At the last trumpet – 1 Corinthians 15.35-58. RBT Notes, 29th November

Death is a certainty, but equally certain is the resurrection of the body. And what a body that will be! We bring our questions and our struggle to figure out just what this resurrection will be like (vv.34-41). Paul knows no more than anyone else when it comes to the details, but his convictions are thrilling, and for you and me (vv.42-44): our future is one of imperishability (no more suffering, decay or death), glory (none of the shame which is our experience in this life), and power (no more aches, pains or diseases).
Still, we naturally strive for answers. Well, Paul continues, we will have a “spiritual body” (v.44). Don’t misunderstand Paul as implying that our body in the new state is anything less than real and physical: his contrast is with the body we have now. We have the body of our forefather Adam, a body from the dust, and bearing the marks of our fallen condition. We will one day shed the likeness of Adam, and instead “we shall bear the likeness of the man from heaven” (v.49). We shall enjoy Jesus’ sinlessness, with minds and bodies which can never sin, at home in the home of righteousness.
For this to happen, we will one day face the most massive transformation. At the trumpet’s sound as Christ comes the dead will be raised, and we, His elect, will go to be with Christ (vv.51-52). The change will overwhelming, and astounding, as death will be destroyed and we shall live with Christ forever (vv.53-54). There is just no way we can prepare for that great day. All we know is that it will be the end of death, and the beginning of the universal victory of Jesus (vv.55-57). And that is more than enough for us to lose ourselves in worship now, before the praise of heaven to come.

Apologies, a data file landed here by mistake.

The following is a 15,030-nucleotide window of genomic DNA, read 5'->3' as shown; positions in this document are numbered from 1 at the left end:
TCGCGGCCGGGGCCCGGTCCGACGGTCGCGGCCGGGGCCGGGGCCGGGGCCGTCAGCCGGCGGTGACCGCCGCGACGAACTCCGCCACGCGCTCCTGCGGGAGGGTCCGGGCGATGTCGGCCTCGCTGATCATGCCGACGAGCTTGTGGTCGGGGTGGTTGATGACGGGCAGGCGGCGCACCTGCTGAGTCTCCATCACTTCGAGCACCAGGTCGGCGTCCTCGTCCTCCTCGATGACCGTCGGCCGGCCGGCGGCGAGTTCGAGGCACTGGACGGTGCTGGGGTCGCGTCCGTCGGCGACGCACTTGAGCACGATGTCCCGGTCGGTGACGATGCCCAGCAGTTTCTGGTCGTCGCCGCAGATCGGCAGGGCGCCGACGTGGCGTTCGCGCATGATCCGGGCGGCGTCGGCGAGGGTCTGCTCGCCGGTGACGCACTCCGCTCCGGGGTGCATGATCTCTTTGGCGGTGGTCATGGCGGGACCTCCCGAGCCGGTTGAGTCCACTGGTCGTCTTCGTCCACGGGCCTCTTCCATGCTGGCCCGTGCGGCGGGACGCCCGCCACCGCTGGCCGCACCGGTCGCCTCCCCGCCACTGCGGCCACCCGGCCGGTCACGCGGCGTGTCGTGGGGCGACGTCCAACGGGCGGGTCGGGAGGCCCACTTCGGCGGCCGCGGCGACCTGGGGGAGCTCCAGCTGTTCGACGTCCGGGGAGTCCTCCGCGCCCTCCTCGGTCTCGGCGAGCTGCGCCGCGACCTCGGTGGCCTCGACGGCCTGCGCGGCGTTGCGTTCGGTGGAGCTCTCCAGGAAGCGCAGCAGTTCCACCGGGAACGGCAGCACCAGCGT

What does the resurrection mean? In a word, everything. Jesus is raised, and there is therefore not a single person who will not be raised, also. For those of us who believe, the resurrection of Christ will bring us into God’s Presence for our everlasting joy. And in the here and now, the resurrection is the great incentive to our living a devoted, hope-filled life: “always give yourself fully to the work of the Lord”. In a fallen world and a struggling church that work might not always be appreciated or be rewarded, but because of the resurrection of Jesus, “that labour is not in vain” (v.58).
vangogh_sm (1)

Lewis Allen

Pastor, Hope Church Huddersfield, Director of Gospel Yorkshire, husband, father of five, football follower and dreaming fly-fisherman, Daily Reading the Bible Together blogger.

Leave a Reply

Your email address will not be published. Required fields are marked *